Joan Smith thought After the Crash was ‘one of the most remarkable books I’ve read in a long time’, Maxim Jakubowski called it ‘a compulsive page-turner’ and Barry Forshaw said ‘Michel Bussi knows exactly how to keep the reader turning page after page.’ So I was expecting great things, and maybe that was the part of the problem. I did read it compulsively – but only until about half way through, when I ran out of steam and found I couldn’t – or rather didn’t want to – suspend my disbelief any longer. Yes, it’s a brilliant premise. A baby survives a plane crash in which everyone else dies and two families fight over which of them she belongs to. I won’t say exactly when I guessed the answer to this conundrum and the final twist in a very convoluted plot, because that might constitute a spoiler, but it was pretty early on. I hope I wasn’t going to be right, but I was.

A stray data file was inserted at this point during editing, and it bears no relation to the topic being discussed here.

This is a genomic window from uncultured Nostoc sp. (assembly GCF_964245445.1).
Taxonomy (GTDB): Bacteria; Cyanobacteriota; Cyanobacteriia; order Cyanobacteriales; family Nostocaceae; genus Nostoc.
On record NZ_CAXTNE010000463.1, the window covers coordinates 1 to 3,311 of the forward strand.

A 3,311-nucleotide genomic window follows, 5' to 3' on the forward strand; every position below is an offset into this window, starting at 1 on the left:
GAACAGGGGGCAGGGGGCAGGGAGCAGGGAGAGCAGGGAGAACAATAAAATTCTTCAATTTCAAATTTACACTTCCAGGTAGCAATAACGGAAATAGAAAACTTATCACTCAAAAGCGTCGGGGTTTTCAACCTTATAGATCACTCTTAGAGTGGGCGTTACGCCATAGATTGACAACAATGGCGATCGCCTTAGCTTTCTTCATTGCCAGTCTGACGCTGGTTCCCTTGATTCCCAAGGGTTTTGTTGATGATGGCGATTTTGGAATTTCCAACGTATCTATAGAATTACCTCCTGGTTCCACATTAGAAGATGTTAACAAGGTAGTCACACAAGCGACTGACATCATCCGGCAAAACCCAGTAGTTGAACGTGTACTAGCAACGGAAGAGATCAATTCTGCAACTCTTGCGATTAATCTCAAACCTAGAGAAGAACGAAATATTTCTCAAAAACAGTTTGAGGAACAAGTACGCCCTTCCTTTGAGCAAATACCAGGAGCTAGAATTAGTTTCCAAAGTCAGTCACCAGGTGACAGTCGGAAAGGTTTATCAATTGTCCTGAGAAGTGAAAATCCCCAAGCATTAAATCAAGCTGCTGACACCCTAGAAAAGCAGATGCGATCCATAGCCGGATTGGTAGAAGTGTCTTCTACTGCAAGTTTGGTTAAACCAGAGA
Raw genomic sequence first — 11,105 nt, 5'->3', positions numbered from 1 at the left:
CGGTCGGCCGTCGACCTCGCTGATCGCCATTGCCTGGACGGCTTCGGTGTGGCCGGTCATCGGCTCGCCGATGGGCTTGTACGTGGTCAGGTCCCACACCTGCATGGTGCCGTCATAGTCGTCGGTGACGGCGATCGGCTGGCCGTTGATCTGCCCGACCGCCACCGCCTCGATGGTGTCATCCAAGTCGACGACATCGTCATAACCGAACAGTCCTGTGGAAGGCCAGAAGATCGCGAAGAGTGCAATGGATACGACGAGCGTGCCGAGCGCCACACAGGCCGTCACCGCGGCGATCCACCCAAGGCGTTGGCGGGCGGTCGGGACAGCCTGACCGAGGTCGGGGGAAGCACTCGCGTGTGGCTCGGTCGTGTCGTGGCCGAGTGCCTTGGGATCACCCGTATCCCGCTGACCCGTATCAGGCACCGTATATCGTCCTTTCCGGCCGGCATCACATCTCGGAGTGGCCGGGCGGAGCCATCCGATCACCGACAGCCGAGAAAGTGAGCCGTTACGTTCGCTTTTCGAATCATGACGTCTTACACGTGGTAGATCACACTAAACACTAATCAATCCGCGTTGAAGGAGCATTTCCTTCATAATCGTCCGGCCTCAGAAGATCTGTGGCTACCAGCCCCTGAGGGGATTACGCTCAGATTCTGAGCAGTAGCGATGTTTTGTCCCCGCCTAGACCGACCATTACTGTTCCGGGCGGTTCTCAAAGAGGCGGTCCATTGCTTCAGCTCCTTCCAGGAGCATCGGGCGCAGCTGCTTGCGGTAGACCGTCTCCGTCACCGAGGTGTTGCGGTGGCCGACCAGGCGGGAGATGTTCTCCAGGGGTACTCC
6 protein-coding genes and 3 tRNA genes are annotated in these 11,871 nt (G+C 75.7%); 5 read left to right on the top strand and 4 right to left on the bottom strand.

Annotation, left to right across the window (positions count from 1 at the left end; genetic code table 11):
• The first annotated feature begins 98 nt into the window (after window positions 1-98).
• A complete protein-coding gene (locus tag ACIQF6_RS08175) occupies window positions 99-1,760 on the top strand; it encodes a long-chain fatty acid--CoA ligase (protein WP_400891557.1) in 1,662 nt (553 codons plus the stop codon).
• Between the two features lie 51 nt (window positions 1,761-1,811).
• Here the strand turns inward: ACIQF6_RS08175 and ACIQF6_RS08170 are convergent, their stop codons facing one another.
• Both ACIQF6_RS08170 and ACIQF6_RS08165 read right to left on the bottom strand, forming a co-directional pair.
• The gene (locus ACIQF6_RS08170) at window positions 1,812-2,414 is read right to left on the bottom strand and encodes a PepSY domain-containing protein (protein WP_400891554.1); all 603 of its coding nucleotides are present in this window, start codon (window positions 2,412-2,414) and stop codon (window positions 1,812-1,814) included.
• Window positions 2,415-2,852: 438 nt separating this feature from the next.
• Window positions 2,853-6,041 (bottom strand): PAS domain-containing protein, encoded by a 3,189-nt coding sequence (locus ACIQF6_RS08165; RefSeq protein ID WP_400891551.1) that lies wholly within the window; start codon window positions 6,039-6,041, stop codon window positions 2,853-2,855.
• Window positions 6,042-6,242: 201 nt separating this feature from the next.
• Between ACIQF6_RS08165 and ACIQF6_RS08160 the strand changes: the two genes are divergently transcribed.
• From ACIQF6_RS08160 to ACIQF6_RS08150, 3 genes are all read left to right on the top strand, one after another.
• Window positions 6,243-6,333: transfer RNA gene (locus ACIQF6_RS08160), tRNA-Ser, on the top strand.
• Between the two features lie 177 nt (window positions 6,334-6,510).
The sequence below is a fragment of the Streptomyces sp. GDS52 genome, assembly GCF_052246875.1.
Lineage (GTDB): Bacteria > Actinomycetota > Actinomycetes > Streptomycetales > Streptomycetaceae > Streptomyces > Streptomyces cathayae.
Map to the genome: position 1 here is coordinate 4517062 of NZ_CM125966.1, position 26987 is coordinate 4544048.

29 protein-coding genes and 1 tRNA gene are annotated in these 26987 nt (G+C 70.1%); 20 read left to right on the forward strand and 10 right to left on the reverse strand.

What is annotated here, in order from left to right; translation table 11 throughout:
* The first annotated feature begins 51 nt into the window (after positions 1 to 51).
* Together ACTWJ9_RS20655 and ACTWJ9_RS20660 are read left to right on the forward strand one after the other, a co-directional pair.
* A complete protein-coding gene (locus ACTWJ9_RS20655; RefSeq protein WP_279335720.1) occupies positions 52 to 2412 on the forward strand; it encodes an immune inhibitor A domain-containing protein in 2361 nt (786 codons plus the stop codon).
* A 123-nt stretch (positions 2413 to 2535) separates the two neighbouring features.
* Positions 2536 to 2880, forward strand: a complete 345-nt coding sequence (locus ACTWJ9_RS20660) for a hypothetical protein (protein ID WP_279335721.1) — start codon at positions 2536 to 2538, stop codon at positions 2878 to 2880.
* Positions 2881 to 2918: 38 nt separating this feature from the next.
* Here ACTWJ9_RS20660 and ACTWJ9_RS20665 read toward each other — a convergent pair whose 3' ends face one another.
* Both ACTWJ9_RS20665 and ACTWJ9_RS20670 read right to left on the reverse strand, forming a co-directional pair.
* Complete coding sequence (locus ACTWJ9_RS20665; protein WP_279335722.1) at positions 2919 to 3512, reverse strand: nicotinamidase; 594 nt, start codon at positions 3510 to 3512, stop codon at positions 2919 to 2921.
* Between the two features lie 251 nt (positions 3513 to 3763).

This got me thinking about the challenges of writing for a crime fiction readership, which includes of course other crime writers. Like many other readers (and writers) I must have read thousands of crime novels, and these days I am rarely surprised by a plot twist, though I love it when it happens. Just at the moment I am especially obsessed with plots as I am plotting a novel myself, so maybe that too was part of my problem with After the Crash. I was too conscious of the machinery. Sometimes that doesn’t matter as long as I am enjoying other aspects of the book, the setting, the characters, whatever. In fact, I often reread favourite crime novels, knowing perfectly well who did it. But this time I did mind and I ground to a halt.
So how do you feel? Are you disappointed if the writer doesn’t manage to fool you, or are you happy to go along for the ride anyway?